Do you think that we can truly get past piracy?
I don’t think it will ever go away completely. But the hope is that it will reduce it significantly. There will always be people who would not want to pay for music.
We want to make sure that money is going back to the artists so that artists are encouraged in their work and they can stay inspired to create music for the masses.
You started your services in Malaysia first. What kind of response did you get there?
It went excellent. Unfortunately I can’t disclose all the numbers and stats but I do have a way of explaining this and hopefully in a convincing fashion. When we do a deal with a teleco, there are different motivations that drive the telecom companies to do a deal with us…in Malaysia the motivation is to get customers from other network providers because there is a hundred and ten percent mobile penetration. In Bangladesh the motivation factors are different.
In Malaysia the customers don’t pay for data when using Yonder. So, if you are on a 2 GB data pack you are not losing that data when you use Yonder. So, the primary objective is to get customers who are using other services or they want to prevent customers from moving away to other networks.
We know from the data that since we launched we have consistently outperformed any other music service in Malaysia, in terms of data consumption. We have also observed from raw statistics that the churn rate is higher with the customers that don’t use Yonder.
Why have you decided to come to Bangladesh?
We look at the trends and behaviours in what we call the frontier markets. We look for the places where mobile usage is on the rise or where there is already significant use, people are transitioning from feature phones to smart phones, and where data packages can be sold.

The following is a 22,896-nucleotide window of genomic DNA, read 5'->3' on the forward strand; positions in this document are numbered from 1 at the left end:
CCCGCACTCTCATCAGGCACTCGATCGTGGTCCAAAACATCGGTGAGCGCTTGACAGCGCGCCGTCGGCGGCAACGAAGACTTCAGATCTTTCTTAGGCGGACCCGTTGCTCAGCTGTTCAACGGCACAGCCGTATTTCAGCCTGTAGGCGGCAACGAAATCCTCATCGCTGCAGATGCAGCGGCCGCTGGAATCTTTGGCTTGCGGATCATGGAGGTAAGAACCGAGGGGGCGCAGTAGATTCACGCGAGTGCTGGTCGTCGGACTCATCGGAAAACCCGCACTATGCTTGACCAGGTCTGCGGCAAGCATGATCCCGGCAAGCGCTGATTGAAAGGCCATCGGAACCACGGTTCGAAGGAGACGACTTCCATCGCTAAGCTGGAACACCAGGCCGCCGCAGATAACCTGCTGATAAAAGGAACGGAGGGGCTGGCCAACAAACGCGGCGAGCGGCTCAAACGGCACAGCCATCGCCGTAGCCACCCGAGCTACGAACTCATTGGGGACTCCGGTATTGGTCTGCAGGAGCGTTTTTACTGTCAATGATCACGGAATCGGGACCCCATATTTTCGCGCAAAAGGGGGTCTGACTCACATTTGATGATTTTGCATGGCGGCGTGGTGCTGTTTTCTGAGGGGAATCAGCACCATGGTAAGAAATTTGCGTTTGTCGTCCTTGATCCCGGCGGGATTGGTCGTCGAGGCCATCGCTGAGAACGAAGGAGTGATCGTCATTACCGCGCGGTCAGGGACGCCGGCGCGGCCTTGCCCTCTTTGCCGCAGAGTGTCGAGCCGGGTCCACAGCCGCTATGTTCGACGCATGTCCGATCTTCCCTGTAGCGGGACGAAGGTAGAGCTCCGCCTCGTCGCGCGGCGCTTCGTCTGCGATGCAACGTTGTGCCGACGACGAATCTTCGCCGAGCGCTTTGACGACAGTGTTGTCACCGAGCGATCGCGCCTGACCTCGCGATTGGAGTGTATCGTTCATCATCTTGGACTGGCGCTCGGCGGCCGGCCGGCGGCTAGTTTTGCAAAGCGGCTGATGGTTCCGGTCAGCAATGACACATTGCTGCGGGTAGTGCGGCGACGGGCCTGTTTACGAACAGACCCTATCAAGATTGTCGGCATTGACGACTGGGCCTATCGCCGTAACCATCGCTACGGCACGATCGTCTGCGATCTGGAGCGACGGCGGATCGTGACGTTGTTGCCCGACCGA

Essentially, our market is where telecom businesses have the scope and need to incentivize customers to use data. We don’t look at the biggest and already saturated markets. In places like Bangladesh people don’t have the plethora of choices. Also in places where the GDP is really low the people’s propensity to pay is less too.
So, that is why our model is so compelling.
What you will be offering that your competitors aren’t offering?
In terms of money it doesn’t get any better than free content, unless I start giving you money (laughs). So, that’s big thing. And there is the music collection. We are offering the biggest music library.
Unlike our competitions, we carry both international and domestic music. We have exclusive contents. We intend to be extremely local, we want to get close to the people, understand what they want and give that to them.
Do you want to say something Bangladeshi music listeners?
We have interesting collaborations and exciting projects coming up throughout the year. I don’t want to disclose the projects; that will spoil the surprise. But there are a lot of interesting things that we have planned…actually these aren’t plans, they are ongoing projects. So, you should expect mind blowing music events.